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Plus, Azerbaijan hikes gasoline prices as oil revenues slide and Russia nabs an alleged ‘paunchy’ cybercriminal.by Barbara Frye, Ioana Caloianu, and Karlo Marinovic 9 December 2013
The Russian government has announced the closure of state-run news service RIA Novosti.
Reporting on its own dissolution, the respected news agency said it and The Voice of Russia radio will be scrapped. They will be replaced by a new organization called Rossiya Segodnya (Russia Today), which is apparently different from RT, a state-operated media venture that used to bear that name.
RIA Novosti said the moves “appear to point toward a tightening of state control in the already heavily regulated media sector.” Established in 1941, the agency has developed a reputation for straightforward reporting in a country where most media outlets are loyal to the government or face intense pressure to be.
Speaking to reporters about the news agency’s closure, Sergei Ivanov, a top Kremlin aide, said, “Russia has its own independent politics and strongly defends its national interests: it’s difficult to explain this to the world but we can do this, and we must do this.”
RIA Novosti said it has reporters in more than 45 countries providing news in 14 languages. The closures and consolidations will take place “within three months,” it reports.
In scenes reminiscent of the fall of communism, protesters in Kyiv this weekend toppled a statue of Vladimir Lenin that had stood in the Ukrainian capital’s center.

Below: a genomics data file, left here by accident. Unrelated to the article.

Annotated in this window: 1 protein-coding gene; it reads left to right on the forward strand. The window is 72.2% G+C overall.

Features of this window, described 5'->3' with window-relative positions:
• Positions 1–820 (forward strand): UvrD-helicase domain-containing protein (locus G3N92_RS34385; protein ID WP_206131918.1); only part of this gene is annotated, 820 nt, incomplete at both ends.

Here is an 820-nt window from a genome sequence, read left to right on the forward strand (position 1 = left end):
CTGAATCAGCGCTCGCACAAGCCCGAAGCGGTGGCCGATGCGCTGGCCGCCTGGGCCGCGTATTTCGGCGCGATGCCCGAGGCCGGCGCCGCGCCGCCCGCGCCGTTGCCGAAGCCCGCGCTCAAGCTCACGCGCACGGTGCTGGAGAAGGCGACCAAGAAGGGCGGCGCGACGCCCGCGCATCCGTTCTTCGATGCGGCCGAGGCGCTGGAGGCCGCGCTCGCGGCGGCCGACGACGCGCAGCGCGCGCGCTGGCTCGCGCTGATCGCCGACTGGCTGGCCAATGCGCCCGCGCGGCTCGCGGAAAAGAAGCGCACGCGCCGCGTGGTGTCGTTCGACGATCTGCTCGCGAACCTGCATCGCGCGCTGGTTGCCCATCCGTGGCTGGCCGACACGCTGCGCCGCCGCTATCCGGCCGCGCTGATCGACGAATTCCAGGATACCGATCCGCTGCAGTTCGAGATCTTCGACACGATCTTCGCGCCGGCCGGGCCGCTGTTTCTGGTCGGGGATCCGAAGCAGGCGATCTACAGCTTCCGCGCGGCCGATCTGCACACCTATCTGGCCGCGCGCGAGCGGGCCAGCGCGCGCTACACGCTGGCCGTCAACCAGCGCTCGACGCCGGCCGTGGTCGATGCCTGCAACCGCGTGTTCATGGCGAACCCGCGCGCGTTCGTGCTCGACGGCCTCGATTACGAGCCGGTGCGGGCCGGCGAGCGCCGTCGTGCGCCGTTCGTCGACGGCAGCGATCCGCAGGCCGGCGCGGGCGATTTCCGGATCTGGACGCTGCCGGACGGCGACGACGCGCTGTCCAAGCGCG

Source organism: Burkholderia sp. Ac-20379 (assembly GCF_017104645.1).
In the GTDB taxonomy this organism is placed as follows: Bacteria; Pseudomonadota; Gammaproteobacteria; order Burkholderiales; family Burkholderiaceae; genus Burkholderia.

For three weeks the protesters have filled Bankova Street, which runs through the government quarter, and nearby Independence Square, decrying President Viktor Yanukovych’s last-minute decision to back away from closer ties with EU and calling for his resignation.
“Yanukovych, you’re next!” read a sign hanging from the plinth where the Lenin statue stood, Reuters reports. A woman planted an EU flag on the pedestal in the statue’s place.
Opposition leaders have distanced themselves from the monument’s destruction. The Kyiv Post reports that police have opened an investigation.
A new wave of anger swept through the crowd this weekend amid suspicion that Yanukovych had signed on to a customs union agreement with Russia. The Ukrainian president met with his Russian counterpart, Vladimir Putin, on 6 December, but both deny that a deal was struck, Reuters writes.
Meanwhile, new tents have gone up in Independence Square. According to CNN, “barricades have been reinforced, and a food kitchen in a trade-union building prepares and distributes donated hot meals to the crowds gathered in subzero temperatures.”